So many people streamed the London Olympics on their tablets that the next time NBC broadcasts the Olympics, a scant two years away, there's going to be a lot more streaming on the proverbial broadcast menu.
Do you even remember our brief love affair with the Olympics from this summer? Summer seems like it was so long ago now. Who is Gabby Douglas again? Anyway, NBC is finally looking at the pages of research they did looking at how we, the common folk, consumed the Olympics, and the results are good if you're one of the "small but vocal group" who preached for more streaming:
The growing number of viewers who own tablets will only lead to more streaming. “That’s clearly a glimpse of where tablets are going,” Mr. Wurtzel said. Thinking ahead to the Winter Olympics in Sochi, Russia, in 2014 and to the Summer Games in Rio de Janeiro in 2016, he added: “All bets will be off as the price of tablets goes down.”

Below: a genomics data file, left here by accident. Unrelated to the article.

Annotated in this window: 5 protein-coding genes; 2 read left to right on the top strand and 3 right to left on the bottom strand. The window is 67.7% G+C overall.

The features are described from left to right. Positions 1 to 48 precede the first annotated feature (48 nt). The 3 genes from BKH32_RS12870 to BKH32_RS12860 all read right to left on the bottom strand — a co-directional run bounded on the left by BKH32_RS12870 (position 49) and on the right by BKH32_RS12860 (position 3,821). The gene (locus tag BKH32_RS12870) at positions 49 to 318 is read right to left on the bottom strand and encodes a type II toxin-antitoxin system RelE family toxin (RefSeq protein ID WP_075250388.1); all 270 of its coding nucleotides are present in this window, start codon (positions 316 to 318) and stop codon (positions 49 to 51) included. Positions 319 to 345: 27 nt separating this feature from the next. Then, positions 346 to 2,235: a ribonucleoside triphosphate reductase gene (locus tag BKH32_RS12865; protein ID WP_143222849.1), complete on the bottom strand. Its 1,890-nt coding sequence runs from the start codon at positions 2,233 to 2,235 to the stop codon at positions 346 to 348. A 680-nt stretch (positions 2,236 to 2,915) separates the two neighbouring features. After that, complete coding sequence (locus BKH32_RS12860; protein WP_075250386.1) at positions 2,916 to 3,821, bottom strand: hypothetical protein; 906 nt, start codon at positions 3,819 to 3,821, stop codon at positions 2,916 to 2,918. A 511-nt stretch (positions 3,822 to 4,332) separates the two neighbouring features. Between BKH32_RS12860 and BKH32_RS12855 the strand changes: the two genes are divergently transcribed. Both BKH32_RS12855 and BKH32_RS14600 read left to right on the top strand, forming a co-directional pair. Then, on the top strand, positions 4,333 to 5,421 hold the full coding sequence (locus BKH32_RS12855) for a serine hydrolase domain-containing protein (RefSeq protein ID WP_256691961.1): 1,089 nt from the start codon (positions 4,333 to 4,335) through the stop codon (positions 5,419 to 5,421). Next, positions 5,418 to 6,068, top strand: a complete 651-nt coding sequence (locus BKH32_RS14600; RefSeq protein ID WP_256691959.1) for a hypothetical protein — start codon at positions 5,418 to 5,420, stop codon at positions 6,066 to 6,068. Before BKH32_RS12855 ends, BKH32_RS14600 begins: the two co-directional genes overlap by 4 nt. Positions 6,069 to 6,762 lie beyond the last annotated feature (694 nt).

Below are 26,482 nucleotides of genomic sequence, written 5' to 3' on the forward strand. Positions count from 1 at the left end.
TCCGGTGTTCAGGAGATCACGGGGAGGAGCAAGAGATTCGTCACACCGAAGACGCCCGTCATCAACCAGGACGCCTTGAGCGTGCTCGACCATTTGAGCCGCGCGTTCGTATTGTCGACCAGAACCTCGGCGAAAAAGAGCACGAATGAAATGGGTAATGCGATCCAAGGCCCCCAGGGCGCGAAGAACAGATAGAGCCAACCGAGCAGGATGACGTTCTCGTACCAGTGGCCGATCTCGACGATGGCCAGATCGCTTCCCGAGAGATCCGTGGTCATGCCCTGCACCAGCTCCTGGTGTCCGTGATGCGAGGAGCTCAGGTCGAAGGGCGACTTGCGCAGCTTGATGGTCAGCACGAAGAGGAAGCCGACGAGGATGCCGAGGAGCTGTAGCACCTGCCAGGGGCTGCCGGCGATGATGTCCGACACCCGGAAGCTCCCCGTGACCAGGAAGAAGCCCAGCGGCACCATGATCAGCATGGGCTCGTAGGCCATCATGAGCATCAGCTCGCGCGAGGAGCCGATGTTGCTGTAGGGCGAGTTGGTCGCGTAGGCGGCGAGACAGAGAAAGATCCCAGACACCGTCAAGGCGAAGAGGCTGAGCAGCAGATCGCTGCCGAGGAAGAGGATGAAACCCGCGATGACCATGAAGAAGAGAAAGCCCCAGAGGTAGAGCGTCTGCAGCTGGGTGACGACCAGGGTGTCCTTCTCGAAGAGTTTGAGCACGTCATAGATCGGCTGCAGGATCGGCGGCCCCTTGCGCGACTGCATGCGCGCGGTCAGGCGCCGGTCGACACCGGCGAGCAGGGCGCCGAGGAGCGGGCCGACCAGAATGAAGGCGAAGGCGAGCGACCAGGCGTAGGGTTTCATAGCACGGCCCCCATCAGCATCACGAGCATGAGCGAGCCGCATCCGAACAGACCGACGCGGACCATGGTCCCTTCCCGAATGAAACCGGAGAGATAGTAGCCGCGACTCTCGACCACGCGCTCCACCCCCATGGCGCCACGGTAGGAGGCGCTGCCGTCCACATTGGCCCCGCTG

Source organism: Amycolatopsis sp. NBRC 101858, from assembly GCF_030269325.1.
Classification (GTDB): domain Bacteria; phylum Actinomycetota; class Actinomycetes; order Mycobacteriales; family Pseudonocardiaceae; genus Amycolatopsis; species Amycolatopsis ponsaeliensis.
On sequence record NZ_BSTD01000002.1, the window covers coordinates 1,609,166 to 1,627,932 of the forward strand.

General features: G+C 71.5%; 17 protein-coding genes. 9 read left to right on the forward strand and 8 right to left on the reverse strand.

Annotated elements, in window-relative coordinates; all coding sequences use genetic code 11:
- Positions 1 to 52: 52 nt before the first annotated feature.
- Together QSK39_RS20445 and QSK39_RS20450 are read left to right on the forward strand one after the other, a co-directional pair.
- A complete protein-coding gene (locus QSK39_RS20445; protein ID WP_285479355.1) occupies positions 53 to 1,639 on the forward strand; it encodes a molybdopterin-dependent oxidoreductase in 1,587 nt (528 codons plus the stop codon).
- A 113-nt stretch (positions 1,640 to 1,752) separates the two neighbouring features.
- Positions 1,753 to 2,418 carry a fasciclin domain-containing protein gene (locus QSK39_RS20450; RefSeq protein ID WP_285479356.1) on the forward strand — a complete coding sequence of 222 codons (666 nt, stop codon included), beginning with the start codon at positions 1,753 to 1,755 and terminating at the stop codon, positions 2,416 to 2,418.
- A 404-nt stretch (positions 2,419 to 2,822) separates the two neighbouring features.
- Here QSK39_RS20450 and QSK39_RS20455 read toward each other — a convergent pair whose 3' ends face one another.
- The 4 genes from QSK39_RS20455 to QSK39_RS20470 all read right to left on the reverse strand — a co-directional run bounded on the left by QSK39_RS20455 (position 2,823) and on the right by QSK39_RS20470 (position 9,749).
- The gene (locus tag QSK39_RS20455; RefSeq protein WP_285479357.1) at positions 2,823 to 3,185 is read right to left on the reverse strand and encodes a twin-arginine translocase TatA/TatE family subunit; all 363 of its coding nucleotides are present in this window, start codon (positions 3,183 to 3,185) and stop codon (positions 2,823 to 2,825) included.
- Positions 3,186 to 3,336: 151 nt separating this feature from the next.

All bets are off, he says. No bets. Got it. According to NBC's numbers, more people streamed the women's soccer final and women's gymnastics events than the entire 2008 Olympics combined. The key thing for NBC was they noticed streaming things didn't hurt their primetime audience for the tape-delayed coverage. Once they noticed that, all bets were off for what else NBC Sports could stream. NBC is even streaming NFL games because of what the Olympic data told them, says NBC Sports chairman Mark Lazarus. They're still going to use an authentication system where you have to prove you're an existing cable subscriber, though. Regardless, you should probably thank the person you know who watched the Olympics on their iPad before 2014 rolls around.
This article is from the archive of our partner The Wire.